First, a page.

Dowagiac Fire Department offers Fourth of July safety tips
DOWAGIAC — With the Fourth of July weekend around the corner, Dowagiac residents are preparing to celebrate with families and friends over a cookout, and in many cases, at-home fireworks.
Though the flashes and bangs of fireworks are an essential part of the Fourth of July for many, state and local officials are asking that residents take precautions to prevent fires and personal injury.
Fireworks cause nearly 18,500 fires a year in the U.S., burning structures and injuring people, according to the Michigan Department of Natural Resources. The risk of fire is increased during hot, dry weather, which the southwest Michigan region expects over the weekend. Some DNR officials encourage residents to leave fireworks to the professionals. However, if residents choose to take part in at-home fireworks, the DNR asks that residents use caution.
“If fireworks are part of your celebration, take precautions to prevent wildfires and keep friends and family safe from accidents,” said DNR fire prevention specialist Paul Rogers. “Keeping an eye on the weather is important, too. Dry days with high winds are the riskiest.”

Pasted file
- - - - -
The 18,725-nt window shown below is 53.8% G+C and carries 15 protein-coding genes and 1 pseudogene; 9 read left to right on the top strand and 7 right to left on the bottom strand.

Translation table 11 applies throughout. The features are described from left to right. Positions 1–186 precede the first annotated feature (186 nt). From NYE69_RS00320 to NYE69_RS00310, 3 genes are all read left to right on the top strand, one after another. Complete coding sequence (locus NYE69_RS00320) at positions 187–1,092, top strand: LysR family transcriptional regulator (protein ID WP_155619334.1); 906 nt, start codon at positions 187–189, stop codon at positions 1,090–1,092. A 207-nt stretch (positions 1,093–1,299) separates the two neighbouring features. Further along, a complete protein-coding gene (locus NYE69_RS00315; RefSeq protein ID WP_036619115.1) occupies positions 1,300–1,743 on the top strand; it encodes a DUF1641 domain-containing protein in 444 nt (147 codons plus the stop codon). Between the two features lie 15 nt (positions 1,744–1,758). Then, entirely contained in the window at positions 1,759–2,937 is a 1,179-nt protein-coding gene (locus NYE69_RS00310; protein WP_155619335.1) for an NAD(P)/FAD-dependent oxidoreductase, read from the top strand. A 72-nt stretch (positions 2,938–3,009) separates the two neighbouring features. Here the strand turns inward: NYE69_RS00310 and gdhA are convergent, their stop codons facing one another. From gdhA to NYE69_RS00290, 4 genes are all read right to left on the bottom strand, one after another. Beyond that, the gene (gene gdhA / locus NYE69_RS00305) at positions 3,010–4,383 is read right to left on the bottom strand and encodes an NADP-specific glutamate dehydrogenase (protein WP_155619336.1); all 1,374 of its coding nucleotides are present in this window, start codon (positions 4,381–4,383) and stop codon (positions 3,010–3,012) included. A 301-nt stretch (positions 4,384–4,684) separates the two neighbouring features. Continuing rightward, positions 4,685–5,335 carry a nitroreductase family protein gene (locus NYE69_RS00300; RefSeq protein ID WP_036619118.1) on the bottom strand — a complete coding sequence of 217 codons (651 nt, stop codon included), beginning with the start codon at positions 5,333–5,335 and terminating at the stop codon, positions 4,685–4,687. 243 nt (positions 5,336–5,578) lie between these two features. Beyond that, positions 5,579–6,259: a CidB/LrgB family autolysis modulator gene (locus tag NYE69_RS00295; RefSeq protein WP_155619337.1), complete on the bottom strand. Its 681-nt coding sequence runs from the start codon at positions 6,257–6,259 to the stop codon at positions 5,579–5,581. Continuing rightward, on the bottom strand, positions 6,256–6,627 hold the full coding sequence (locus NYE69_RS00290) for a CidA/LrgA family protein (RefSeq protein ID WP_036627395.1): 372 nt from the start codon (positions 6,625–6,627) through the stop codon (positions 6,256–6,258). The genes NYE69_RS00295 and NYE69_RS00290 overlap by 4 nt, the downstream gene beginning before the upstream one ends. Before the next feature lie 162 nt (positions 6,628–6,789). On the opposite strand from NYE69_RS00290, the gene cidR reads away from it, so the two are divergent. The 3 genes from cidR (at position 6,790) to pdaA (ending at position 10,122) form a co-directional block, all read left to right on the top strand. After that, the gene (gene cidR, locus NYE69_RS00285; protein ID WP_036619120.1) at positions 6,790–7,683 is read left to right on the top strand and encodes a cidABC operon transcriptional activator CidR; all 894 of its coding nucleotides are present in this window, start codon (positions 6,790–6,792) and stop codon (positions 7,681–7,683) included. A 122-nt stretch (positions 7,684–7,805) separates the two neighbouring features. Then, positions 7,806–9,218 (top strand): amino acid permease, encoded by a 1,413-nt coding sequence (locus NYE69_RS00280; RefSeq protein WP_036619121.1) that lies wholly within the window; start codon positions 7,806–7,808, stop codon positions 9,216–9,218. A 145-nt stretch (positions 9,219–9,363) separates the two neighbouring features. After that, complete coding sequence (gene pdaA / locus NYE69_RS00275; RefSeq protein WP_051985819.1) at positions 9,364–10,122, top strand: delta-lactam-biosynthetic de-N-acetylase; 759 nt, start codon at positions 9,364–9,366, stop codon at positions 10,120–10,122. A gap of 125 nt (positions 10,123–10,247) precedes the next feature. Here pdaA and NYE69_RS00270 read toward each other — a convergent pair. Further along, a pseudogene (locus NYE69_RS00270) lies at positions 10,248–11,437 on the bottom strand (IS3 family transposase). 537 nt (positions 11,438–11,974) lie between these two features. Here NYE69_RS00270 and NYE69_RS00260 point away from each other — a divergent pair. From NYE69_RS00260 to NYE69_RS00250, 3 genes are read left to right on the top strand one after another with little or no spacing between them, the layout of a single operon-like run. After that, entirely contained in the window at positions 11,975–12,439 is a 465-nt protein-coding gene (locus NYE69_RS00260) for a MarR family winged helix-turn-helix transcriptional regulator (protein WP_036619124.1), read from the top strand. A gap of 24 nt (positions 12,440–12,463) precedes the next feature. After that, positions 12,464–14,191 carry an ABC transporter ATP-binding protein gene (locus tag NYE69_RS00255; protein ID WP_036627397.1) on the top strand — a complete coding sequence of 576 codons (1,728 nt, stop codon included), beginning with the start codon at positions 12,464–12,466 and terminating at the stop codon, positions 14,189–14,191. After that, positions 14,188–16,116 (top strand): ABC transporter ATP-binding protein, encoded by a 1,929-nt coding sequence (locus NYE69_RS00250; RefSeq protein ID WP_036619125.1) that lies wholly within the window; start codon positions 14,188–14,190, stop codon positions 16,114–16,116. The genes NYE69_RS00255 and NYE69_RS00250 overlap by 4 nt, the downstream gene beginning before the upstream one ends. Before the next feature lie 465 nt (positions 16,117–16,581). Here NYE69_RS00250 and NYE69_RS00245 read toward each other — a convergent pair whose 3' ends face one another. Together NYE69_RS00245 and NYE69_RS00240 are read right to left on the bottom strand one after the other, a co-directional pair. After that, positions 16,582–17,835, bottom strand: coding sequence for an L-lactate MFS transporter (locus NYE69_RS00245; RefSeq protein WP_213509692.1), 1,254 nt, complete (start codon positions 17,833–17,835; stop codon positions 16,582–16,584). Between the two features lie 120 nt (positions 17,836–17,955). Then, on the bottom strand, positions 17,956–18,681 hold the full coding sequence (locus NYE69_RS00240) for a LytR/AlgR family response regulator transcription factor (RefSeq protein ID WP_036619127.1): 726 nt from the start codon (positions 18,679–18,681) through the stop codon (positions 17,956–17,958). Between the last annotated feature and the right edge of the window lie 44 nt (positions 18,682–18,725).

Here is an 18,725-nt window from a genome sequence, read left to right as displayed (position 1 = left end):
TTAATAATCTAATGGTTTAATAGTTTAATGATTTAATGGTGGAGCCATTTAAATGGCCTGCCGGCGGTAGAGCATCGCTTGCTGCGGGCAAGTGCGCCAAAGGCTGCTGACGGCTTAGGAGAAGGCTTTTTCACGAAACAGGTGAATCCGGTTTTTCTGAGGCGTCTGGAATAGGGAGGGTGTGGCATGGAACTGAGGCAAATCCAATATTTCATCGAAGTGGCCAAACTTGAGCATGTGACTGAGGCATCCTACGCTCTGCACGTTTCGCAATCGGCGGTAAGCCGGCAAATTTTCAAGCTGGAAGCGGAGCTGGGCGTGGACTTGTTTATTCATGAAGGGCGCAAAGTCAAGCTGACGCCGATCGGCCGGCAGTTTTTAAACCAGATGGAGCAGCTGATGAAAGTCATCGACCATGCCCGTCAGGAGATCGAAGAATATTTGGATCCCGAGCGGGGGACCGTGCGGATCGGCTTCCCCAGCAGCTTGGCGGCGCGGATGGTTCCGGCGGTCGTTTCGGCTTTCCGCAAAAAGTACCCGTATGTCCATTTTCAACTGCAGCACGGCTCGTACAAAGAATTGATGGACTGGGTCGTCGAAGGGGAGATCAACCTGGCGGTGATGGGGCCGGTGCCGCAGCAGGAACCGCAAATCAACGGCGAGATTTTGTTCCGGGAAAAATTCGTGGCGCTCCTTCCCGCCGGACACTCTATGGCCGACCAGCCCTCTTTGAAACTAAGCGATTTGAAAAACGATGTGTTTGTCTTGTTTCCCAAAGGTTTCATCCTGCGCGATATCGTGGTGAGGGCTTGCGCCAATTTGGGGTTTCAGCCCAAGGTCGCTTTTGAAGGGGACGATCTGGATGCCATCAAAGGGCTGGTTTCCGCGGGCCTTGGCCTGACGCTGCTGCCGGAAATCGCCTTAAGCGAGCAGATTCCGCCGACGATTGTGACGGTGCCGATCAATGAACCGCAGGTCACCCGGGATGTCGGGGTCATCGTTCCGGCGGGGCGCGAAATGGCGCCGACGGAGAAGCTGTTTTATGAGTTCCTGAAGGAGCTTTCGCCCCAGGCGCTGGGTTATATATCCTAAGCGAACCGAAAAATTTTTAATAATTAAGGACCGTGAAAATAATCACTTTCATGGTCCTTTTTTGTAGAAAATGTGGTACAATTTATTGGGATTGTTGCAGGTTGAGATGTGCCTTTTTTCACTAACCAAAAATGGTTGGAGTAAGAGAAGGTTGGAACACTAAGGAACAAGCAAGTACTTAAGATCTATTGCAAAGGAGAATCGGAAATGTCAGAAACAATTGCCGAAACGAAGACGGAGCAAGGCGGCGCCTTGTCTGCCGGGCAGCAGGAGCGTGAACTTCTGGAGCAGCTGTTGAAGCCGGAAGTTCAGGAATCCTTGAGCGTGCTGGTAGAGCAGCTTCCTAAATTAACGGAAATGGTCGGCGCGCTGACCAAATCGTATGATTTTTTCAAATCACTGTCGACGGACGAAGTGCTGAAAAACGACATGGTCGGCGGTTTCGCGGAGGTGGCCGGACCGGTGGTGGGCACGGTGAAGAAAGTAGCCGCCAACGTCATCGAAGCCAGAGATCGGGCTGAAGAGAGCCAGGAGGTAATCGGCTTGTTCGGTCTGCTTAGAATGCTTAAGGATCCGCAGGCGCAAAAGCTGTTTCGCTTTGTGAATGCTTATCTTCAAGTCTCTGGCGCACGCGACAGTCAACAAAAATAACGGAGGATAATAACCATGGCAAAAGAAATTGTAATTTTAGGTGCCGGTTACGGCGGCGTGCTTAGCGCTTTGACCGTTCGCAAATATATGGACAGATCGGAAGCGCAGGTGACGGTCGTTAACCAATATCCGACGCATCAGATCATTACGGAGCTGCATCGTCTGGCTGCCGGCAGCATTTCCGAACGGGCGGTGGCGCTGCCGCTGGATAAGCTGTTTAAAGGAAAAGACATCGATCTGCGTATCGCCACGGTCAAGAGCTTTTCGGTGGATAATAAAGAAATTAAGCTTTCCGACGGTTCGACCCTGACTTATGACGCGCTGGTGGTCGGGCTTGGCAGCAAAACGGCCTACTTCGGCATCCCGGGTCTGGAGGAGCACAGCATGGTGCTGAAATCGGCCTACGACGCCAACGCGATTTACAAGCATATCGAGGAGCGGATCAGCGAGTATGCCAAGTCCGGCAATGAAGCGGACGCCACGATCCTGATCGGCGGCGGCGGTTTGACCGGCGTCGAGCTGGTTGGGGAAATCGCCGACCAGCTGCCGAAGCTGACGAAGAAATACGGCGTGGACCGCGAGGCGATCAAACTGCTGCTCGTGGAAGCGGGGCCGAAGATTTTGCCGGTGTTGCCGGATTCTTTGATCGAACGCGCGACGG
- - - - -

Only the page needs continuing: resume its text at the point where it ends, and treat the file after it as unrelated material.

The DNR offered the following tips to reduce risks with at-home fireworks:
• Toss hand-held fireworks such as sparklers into a bucket of water when finished
• Keep a water source ready to spray embers from fireworks. Spray the entire area where using fireworks with water when done.
• Do not try to re-ignite fireworks that will not go off.
• Do not launch fireworks into forests or fields. Dry grass or leaves could ignite.
• Always supervise children and keep fireworks away from the face and eyes.
• Sky lanterns, also popular on holidays, can start wildfires, too. The wires they leave behind can also entangle wildlife.
In Dowagiac, Deputy Fire Chief Robert Smith could not recall many fires caused by fireworks within city limits in recent years. However, he said it is still important for residents to follow state guidelines and take necessary precautions when using at-home fireworks.
“Keep them away from structures,” Smith advised. “Have water at the ready. Don’t try to light one that doesn’t go off. There’s all kinds of pretty common-sense stuff here. People just need to be safe and use common sense.”
With restrictions now loosened following months of COVID-19 related closures, Smith believes more southwest Michigan residents will be looking to celebrate this holiday weekend. With many fireworks displays canceled, he also knows many will be turning to at-home fireworks. He encouraged all those celebrating this weekend to be safe and use recommended precautions.
“I just want everyone to have a safe holiday weekend,” Smith said. “That’s what we always want.”
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